Gedmatch Kits:
    MJ1661095 Myheritage
    JZ1078191 Ancestry
    HN6848975 23andme

  4. #73
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    Yes, if both of your mother's X chromosomes show as completely South Asian, then your maternal X chromosome should only be South Asian ... except, that 23andMe says that the results for people with at least one linked parent are usually a bit more accurate than for someone with no linked parent.

    So in theory, your Ancestry Composition should be a bit more accurate overall than your mother's. But, I'd still think that if your mother has only South Asian on either X, that's what you should have on your maternal X.

    For your paternal X, it's a different story. You should have on that X exactly what your father has (if he tested).

    Also, generally if a person does have a linked parent, then the top half of each pair of chromosomes should be for the mother, and the bottom half for the father (even if only one of the parents took the test). But be aware than on occasion they can still show very small segments in the wrong place. (So they think it's from the opposite parent than the one it really came from.) This doesn't happen often, but once in a while.
    Besides British-German-Catalan, ancestry includes smaller amounts of French, Irish, Swiss, Choctaw & another NA tribe, possibly Catawba. Avatar picture is: my father, his father, & his father's father; baby is my eldest brother.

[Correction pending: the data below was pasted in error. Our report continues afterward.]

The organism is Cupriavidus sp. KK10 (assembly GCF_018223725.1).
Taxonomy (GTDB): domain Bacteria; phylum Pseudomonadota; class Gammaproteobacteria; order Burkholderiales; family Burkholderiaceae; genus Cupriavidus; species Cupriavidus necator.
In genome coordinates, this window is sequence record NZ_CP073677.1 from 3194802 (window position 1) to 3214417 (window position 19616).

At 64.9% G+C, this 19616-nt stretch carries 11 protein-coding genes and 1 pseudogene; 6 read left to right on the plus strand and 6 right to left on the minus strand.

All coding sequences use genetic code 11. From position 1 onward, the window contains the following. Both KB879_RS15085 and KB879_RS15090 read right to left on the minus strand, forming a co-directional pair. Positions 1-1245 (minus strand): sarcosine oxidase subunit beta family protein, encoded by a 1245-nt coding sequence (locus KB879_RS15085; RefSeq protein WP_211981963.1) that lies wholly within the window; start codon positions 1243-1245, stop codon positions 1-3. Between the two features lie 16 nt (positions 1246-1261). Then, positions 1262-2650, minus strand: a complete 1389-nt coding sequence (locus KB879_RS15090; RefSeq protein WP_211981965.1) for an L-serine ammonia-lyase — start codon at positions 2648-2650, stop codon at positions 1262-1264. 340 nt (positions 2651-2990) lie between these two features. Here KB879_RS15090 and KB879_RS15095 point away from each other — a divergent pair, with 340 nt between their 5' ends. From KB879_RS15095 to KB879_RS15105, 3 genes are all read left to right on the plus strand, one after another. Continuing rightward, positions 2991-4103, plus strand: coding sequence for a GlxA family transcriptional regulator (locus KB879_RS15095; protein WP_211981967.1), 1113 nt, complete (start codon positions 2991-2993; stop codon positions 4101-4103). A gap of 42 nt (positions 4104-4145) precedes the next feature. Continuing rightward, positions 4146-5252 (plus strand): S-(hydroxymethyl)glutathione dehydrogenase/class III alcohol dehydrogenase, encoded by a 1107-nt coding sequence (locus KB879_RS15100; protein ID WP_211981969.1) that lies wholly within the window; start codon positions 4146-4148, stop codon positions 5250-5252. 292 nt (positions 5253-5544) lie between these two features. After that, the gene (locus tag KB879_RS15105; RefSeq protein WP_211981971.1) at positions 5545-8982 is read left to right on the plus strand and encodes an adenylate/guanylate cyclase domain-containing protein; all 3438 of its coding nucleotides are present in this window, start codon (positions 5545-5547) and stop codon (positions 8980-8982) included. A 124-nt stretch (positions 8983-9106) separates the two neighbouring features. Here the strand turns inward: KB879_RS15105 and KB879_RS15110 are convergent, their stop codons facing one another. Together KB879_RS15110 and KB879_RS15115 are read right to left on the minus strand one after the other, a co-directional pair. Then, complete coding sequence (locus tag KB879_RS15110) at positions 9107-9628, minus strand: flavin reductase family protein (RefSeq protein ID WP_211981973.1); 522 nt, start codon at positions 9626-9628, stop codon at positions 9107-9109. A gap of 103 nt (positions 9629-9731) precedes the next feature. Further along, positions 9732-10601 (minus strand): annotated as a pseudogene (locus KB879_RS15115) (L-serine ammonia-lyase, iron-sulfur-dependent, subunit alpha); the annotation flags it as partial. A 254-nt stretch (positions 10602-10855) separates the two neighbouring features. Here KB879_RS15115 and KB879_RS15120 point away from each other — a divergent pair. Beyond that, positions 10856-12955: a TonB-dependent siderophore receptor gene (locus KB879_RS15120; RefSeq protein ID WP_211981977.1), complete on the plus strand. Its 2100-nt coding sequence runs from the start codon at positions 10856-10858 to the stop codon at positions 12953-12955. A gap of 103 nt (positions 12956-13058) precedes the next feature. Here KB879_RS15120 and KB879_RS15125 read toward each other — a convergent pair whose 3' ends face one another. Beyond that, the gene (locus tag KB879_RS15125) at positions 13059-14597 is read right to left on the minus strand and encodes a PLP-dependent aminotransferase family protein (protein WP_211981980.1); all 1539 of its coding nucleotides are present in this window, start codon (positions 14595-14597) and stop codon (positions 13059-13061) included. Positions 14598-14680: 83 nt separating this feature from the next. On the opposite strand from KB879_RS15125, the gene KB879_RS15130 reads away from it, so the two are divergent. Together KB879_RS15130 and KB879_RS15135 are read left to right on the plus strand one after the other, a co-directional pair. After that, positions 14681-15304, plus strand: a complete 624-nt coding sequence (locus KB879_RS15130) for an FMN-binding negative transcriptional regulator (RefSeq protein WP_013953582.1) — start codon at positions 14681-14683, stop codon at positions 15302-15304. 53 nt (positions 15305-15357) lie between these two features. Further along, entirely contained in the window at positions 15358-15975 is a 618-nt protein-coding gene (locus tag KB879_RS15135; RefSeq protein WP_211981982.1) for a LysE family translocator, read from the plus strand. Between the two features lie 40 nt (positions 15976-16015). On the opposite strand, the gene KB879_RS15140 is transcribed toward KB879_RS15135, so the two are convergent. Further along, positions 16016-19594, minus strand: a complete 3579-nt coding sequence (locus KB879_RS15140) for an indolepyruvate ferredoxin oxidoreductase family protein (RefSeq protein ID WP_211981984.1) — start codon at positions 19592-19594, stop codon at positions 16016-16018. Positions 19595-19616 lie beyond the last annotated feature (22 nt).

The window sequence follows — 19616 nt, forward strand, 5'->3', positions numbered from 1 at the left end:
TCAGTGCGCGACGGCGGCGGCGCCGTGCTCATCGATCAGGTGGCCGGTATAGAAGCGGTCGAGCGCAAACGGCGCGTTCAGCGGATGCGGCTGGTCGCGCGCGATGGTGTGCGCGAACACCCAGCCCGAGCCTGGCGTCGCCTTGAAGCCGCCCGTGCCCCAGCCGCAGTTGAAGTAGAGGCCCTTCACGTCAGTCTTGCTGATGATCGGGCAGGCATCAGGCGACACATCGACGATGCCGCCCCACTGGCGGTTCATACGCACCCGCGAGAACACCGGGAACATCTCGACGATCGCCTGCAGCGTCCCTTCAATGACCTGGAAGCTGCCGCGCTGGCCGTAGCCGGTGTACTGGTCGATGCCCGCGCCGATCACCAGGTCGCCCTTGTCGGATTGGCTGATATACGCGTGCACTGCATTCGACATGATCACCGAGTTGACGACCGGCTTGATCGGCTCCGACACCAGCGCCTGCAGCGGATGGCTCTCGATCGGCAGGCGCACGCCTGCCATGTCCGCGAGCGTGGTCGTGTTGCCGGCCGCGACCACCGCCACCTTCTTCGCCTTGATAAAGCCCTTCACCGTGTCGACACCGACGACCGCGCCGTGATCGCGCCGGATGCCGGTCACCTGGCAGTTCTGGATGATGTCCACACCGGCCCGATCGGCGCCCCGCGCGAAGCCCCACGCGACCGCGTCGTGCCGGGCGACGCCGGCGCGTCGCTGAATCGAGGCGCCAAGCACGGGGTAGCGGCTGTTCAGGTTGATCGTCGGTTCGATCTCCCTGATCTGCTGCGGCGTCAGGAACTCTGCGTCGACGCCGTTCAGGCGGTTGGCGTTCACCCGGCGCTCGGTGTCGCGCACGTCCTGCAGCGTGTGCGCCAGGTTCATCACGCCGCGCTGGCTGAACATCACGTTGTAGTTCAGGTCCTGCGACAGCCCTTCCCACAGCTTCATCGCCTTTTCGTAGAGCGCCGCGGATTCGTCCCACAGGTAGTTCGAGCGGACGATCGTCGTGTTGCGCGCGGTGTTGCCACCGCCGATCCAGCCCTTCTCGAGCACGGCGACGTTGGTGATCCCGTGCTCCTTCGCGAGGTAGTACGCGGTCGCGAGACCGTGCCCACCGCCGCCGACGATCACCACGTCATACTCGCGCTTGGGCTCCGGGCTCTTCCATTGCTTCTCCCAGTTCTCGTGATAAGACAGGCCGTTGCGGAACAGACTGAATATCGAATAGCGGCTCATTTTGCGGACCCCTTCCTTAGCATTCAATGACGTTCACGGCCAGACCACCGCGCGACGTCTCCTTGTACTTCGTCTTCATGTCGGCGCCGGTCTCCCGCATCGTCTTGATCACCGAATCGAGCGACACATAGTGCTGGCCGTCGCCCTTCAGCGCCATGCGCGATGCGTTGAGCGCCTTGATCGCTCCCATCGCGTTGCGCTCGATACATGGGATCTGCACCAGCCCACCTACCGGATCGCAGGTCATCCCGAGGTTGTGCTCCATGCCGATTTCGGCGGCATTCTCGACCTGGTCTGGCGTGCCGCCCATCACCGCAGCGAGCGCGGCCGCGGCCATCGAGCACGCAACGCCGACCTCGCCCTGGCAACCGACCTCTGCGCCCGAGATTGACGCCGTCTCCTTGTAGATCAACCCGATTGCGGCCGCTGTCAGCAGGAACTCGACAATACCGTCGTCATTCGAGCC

GB

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     Amber29 (06-21-2019)

  6. #74
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    So should i on this occasion that these specific european matches im getting was mixed with an south asian and only a south asian segment carried on with X and that how im getting these X? Because they literally show no south asian either only one did but at 4% the other ones didnt. I actually get different results 23andme doesnt break down the asian components that why i find it not accurate - atleast in the myheritage it showed me mixture and living dna and gedmatch is spot on and fits in line with dna matches.

    I was phased with my father who got 100 but even the dna matches doesnr even relate to his ancestry other than gedmatch which fits in. Hmmm

    I have found out dads x matches thankfully was able to traxe some families. But im getting my grandparenrs tests in Pakistan from FTDNA hopefully shows something for me to find out ... thanks!
    Gedmatch Kits:
    MJ1661095 Myheritage
    JZ1078191 Ancestry
    HN6848975 23andme

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     JerryS. (06-21-2019)

  8. #75
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    Double post